CaptureCalifornia winegrape growers with losses due to grapevine red blotch-associated virus (GRBaV), the causative agent of red blotch disease, may be eligible for financial assistance for vine replacement from the U.S. Department of Agriculture’s (USDA) Tree Assistance Program (TAP). The 2014 Farm Bill made TAP a permanent disaster program to provide financial assistance for qualifying growers to replant or rehabilitate eligible trees, bushes and vines damaged by natural disasters. TAP is administered by the USDA Farm Service Agency (FSA).

Marianne Morton, FSA county executive director for Napa, Solano and Yolo counties said the program will be in place at least until 2018, when the next Farm Bill is scheduled for renewal by Congress. Morton emphasized that FSA will accept an application from anyone, and said, “We will look at every application on a case by case basis.”


This article was originally published by the California Association of Winegrape Growers (CAWG) in The Crush newsletter (July, 2015). Click HERE to view the original newsletter.


Red blotch symptoms found in a Lodi vineyard.[/caption]When an application is received, FSA will send someone to inspect the vineyard for visual disease symptoms on the vines. Visual indicators may include reddening of the underside secondary/tertiary leaf veins and red blotches on leaves in red varieties. In white varieties, indicators may include very pale yellow blotches and irregular chlorosis on leaves.

However, a claim of loss due to GRBaV must be verified by the presence of the virus based on commercial laboratory testing through polymerase chain reaction (PCR) analysis. Program eligibility documents provided by FSA state that a minimum of 10 symptomatic vines must be tested from each block claimed to be infected. This sampling, coupled with visual indicators identifiable to the FSA representative, will be used to determine the extent of damage. The FSA representative must visually inspect the vineyard prior to vine removal.


“If you think you’re having a problem with red blotch, give your FSA office a call.” – Tom Slater, USDA FSA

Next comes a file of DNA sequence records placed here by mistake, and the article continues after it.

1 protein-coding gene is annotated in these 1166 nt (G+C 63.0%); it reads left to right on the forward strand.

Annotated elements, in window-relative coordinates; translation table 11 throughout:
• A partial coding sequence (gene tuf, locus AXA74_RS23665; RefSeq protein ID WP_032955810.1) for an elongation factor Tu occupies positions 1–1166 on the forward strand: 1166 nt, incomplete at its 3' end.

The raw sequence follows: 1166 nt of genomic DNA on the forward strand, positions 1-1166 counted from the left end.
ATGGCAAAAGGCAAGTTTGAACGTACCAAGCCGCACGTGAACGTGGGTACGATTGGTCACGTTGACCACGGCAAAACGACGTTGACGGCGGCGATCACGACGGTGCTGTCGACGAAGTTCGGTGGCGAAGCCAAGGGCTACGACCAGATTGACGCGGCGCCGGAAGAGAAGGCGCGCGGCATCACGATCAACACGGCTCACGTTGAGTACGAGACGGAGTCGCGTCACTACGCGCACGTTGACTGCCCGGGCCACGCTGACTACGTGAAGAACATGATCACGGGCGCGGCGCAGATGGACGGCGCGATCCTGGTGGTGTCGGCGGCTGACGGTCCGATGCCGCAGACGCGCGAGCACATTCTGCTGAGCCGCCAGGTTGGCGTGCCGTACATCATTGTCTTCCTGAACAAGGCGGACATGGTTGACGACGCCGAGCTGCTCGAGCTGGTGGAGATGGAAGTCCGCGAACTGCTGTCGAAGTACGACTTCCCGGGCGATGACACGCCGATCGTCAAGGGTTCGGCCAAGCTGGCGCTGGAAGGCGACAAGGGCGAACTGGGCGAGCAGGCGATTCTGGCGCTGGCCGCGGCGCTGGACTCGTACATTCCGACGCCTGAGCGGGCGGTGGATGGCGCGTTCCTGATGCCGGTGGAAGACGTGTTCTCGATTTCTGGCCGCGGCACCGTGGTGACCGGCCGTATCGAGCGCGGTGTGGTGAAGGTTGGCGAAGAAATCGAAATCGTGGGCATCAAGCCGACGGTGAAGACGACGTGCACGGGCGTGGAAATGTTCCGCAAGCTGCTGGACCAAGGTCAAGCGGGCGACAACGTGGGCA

Red blotch symptoms identified in a Lodi vineyard.

Morton listed the following program assistance parameters:

  • 500 acres is the maximum annual amount on which a producer may receive assistance.
  • The first 15 percent of loss is not covered.
  • Maximum payment rates: $4/vine replacement, $2/vine planting, $500/acre site preparation.

The grower is required to replace eligible vines within 12 months from the date the application is approved. Following vine replant, an FSA inspector will again visit the vineyard to verify that eligible vines were replaced. Morton noted that FSA has received applications and has approved some payments already.

CAWG member Tom Slater of Slater Farms in Clarksburg, Yolo County, is very familiar with FSA and its assistance programs, having served several years on the FSA County Committee for Yolo. “I’ve been fortunate not to have red blotch, but I know it’s a concern of many growers around California,” he said. “If you think you’re having a problem with red blotch, give your FSA office a call and see how they may be able to help you.”

FSA representatives said growers are not required to have federally subsidized crop insurance to be eligible for the program, however, they are required to complete and file USDA Form AD-1026 to verify conservation compliance requirements in order to receive TAP funds. There are 30 local FSA offices in California. Growers should contact their local office for information and application forms.

Red Blotch Research Update – Still No Vector Identified